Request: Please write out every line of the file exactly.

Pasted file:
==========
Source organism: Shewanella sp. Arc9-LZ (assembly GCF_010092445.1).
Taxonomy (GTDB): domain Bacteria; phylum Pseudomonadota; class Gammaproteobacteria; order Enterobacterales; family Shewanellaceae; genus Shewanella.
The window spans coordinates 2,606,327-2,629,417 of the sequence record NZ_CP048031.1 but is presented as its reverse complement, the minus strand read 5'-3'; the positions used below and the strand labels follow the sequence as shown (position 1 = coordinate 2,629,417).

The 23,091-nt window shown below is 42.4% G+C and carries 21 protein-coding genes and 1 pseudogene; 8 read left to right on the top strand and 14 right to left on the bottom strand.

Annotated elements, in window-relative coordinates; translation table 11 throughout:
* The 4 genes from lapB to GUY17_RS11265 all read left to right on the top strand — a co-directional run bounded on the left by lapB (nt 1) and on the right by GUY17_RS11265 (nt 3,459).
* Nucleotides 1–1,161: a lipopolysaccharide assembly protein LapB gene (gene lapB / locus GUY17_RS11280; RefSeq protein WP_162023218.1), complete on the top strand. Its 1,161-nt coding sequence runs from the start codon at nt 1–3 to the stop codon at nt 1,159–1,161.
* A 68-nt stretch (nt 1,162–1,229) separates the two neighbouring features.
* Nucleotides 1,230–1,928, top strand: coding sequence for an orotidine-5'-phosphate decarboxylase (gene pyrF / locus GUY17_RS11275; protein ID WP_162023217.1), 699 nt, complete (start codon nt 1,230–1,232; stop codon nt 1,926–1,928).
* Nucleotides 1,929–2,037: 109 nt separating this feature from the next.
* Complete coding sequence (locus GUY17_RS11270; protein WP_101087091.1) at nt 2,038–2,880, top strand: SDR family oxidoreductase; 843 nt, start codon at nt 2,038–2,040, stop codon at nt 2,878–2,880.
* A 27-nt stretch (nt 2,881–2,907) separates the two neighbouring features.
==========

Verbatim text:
Source organism: Shewanella sp. Arc9-LZ (assembly GCF_010092445.1).
Taxonomy (GTDB): domain Bacteria; phylum Pseudomonadota; class Gammaproteobacteria; order Enterobacterales; family Shewanellaceae; genus Shewanella.
The window spans coordinates 2,606,327-2,629,417 of the sequence record NZ_CP048031.1 but is presented as its reverse complement, the minus strand read 5'-3'; the positions used below and the strand labels follow the sequence as shown (position 1 = coordinate 2,629,417).

The 23,091-nt window shown below is 42.4% G+C and carries 21 protein-coding genes and 1 pseudogene; 8 read left to right on the top strand and 14 right to left on the bottom strand.

Annotated elements, in window-relative coordinates; translation table 11 throughout:
* The 4 genes from lapB to GUY17_RS11265 all read left to right on the top strand — a co-directional run bounded on the left by lapB (nt 1) and on the right by GUY17_RS11265 (nt 3,459).
* Nucleotides 1–1,161: a lipopolysaccharide assembly protein LapB gene (gene lapB / locus GUY17_RS11280; RefSeq protein WP_162023218.1), complete on the top strand. Its 1,161-nt coding sequence runs from the start codon at nt 1–3 to the stop codon at nt 1,159–1,161.
* A 68-nt stretch (nt 1,162–1,229) separates the two neighbouring features.
* Nucleotides 1,230–1,928, top strand: coding sequence for an orotidine-5'-phosphate decarboxylase (gene pyrF / locus GUY17_RS11275; protein ID WP_162023217.1), 699 nt, complete (start codon nt 1,230–1,232; stop codon nt 1,926–1,928).
* Nucleotides 1,929–2,037: 109 nt separating this feature from the next.
* Complete coding sequence (locus GUY17_RS11270; protein WP_101087091.1) at nt 2,038–2,880, top strand: SDR family oxidoreductase; 843 nt, start codon at nt 2,038–2,040, stop codon at nt 2,878–2,880.
* A 27-nt stretch (nt 2,881–2,907) separates the two neighbouring features.